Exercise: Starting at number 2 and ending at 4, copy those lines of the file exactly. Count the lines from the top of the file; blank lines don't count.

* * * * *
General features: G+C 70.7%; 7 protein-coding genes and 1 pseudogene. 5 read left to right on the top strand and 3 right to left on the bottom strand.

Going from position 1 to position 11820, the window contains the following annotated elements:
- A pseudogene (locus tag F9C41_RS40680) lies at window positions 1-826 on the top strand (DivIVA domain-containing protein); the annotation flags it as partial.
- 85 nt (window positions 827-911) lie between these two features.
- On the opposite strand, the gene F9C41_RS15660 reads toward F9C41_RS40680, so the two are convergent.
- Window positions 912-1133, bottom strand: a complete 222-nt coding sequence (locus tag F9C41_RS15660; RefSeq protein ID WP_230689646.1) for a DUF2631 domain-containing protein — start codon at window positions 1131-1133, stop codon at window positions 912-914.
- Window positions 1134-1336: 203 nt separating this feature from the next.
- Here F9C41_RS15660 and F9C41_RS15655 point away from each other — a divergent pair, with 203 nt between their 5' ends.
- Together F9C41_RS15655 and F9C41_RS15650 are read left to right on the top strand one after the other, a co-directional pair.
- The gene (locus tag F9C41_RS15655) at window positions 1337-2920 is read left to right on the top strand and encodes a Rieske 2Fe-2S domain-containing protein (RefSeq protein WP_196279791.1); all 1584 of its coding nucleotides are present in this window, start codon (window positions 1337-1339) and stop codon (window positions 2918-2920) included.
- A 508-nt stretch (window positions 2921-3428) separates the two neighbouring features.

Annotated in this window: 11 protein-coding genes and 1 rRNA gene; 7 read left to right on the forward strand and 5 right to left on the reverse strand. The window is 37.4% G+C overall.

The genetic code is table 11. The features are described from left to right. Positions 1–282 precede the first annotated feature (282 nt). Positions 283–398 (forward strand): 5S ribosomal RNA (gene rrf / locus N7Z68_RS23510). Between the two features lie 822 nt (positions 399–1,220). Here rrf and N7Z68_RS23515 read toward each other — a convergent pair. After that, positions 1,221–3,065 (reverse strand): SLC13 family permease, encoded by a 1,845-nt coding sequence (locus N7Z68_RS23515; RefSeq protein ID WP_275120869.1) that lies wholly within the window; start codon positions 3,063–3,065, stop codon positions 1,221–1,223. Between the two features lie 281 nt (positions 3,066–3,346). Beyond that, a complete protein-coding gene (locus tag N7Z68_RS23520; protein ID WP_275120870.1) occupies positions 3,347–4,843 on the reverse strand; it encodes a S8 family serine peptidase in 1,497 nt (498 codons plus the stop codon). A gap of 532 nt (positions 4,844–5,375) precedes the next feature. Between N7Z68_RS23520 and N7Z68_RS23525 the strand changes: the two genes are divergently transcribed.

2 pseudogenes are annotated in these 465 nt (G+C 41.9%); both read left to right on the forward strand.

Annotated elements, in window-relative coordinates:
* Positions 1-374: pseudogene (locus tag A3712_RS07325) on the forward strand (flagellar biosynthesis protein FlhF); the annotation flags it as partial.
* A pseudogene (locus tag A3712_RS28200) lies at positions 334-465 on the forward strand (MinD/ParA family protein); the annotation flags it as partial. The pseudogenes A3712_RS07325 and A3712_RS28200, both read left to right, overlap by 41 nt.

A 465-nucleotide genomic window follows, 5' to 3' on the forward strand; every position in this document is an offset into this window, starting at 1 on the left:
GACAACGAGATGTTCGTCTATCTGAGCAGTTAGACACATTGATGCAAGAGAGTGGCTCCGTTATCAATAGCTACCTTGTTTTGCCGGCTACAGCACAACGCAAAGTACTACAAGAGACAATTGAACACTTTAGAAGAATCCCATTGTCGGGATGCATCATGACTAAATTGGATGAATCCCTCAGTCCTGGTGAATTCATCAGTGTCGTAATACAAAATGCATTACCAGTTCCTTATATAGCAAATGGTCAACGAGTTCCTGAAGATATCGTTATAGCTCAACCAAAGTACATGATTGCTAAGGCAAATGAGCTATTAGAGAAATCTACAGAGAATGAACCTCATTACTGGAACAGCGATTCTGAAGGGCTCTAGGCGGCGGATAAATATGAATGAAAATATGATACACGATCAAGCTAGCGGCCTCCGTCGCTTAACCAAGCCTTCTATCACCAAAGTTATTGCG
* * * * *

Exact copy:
Going from position 1 to position 11820, the window contains the following annotated elements:
- A pseudogene (locus tag F9C41_RS40680) lies at window positions 1-826 on the top strand (DivIVA domain-containing protein); the annotation flags it as partial.
- 85 nt (window positions 827-911) lie between these two features.